The appeal before us is from an order granting a new trial as to defendant Roland Cummings, in whose favor a nonsuit had been granted. The nature of the action is portrayed in Hutchason v. Marks, Cal.App. 1942, 128 P.2d 573, where we declined to dismiss this appeal. The minute entry of the order recites that it was argued and granted upon the ground of newly discovered evidence. Respondent's brief claims no support of the order other than the newly discovered evidence and we may assume that there is none. The only support for the motion for a new trial was an affidavit made by the plaintiff, who, as the administrator of the estate of Virginia Hutchason, had been substituted in her stead upon her death. The affidavit is not lengthy; omitting the caption, the subscribing clause and the exhibit, it reads: “Arthur Hutchason being first duly sworn deposes and says: that he is the plaintiff in the above entitled matter; that since the trial thereof there has come to the knowledge of affiant new and important evidence for plaintiff, the existence of which was at the time of said trial, and before, wholly unknown to plaintiff.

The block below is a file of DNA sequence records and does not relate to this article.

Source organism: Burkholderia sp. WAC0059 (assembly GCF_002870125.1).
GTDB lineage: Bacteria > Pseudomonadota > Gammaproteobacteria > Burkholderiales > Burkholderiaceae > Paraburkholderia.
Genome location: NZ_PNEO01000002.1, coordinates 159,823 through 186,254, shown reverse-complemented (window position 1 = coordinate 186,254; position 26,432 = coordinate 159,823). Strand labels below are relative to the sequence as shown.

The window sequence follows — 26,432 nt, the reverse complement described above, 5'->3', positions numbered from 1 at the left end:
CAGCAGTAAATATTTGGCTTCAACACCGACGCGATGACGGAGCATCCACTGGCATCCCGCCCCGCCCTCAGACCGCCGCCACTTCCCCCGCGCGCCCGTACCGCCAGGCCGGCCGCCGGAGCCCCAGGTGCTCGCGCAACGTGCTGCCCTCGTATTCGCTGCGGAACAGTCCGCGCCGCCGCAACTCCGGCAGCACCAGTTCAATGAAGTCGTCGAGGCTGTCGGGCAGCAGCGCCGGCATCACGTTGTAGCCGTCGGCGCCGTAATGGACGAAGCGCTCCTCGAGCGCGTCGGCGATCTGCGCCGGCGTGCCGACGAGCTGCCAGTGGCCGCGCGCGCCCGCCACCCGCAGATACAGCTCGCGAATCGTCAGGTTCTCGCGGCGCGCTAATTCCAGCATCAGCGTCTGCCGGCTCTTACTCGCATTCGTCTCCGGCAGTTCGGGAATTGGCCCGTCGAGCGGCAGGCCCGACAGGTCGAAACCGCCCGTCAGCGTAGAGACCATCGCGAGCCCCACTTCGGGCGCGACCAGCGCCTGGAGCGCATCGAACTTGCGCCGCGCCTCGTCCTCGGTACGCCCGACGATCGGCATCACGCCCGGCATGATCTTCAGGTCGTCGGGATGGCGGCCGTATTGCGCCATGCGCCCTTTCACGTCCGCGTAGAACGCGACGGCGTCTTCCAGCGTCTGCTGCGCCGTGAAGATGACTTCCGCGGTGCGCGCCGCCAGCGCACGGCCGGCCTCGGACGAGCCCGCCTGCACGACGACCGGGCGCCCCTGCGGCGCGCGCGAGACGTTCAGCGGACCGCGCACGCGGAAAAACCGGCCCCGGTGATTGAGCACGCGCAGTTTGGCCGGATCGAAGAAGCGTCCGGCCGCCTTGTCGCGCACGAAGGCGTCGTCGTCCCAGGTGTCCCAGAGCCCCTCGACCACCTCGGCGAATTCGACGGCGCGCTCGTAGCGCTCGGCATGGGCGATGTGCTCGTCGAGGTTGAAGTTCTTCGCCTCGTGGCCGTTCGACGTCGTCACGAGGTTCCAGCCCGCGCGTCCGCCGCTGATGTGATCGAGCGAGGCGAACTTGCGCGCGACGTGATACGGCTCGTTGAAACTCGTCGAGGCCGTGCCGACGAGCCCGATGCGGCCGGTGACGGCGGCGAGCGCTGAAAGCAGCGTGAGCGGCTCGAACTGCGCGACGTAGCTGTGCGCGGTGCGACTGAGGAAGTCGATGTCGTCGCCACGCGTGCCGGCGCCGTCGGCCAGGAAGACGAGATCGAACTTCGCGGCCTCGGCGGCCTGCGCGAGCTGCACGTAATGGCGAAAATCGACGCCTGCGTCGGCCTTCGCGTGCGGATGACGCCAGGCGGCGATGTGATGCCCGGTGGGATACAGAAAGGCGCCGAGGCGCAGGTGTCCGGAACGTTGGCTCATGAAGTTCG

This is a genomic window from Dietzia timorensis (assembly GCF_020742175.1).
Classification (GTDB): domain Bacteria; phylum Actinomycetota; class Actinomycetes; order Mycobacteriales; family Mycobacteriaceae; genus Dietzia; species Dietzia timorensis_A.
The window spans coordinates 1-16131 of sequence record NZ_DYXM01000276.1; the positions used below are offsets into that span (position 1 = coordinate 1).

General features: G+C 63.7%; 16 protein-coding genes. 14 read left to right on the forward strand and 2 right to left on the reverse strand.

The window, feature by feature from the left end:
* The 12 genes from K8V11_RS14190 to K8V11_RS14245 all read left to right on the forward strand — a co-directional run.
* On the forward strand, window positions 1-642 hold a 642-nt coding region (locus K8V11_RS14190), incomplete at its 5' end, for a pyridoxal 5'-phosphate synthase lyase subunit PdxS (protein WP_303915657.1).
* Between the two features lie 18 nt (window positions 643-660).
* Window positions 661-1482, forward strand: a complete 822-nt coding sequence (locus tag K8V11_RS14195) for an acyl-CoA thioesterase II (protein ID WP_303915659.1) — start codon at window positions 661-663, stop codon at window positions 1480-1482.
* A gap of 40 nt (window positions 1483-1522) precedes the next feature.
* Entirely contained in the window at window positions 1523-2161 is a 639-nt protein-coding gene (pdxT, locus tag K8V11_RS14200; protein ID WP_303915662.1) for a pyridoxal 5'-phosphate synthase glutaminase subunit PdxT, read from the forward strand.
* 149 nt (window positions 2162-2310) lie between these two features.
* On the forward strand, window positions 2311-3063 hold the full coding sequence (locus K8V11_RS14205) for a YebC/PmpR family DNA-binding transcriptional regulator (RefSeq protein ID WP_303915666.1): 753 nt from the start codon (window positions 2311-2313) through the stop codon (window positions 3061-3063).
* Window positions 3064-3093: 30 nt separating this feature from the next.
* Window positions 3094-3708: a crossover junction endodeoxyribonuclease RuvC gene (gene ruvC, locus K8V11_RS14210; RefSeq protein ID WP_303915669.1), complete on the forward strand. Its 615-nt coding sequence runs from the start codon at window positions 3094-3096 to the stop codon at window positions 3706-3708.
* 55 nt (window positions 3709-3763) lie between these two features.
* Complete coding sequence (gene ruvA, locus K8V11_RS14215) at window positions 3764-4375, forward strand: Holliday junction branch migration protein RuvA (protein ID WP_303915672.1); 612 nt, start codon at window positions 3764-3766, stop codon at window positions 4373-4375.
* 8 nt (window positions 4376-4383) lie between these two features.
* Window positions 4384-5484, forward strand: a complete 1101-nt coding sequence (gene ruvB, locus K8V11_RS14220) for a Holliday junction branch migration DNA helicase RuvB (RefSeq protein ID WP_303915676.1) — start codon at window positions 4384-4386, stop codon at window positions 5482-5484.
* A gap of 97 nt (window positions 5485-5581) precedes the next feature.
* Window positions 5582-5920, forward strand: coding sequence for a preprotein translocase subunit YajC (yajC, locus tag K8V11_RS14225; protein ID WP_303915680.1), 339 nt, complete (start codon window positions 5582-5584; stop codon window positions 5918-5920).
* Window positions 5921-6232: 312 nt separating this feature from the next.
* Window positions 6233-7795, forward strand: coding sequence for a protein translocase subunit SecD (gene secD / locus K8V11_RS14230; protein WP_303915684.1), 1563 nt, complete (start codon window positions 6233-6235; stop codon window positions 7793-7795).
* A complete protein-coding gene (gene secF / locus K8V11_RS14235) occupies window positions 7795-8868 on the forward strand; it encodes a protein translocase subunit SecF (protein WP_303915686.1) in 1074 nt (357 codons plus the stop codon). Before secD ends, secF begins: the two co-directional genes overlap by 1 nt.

“That said newly discovered evidence is not of a cumulative character and would produce a different result, upon another trial as to the judgment rendered herein granting a nonsuit in favor of defendant Roland Cummings; that said newly discovered evidence consists of the declaration of trust creating the so–called ‘Morley Trust’ under which defendant Arthur P. Morley acted as trustee for defendant Roland Cummings and others.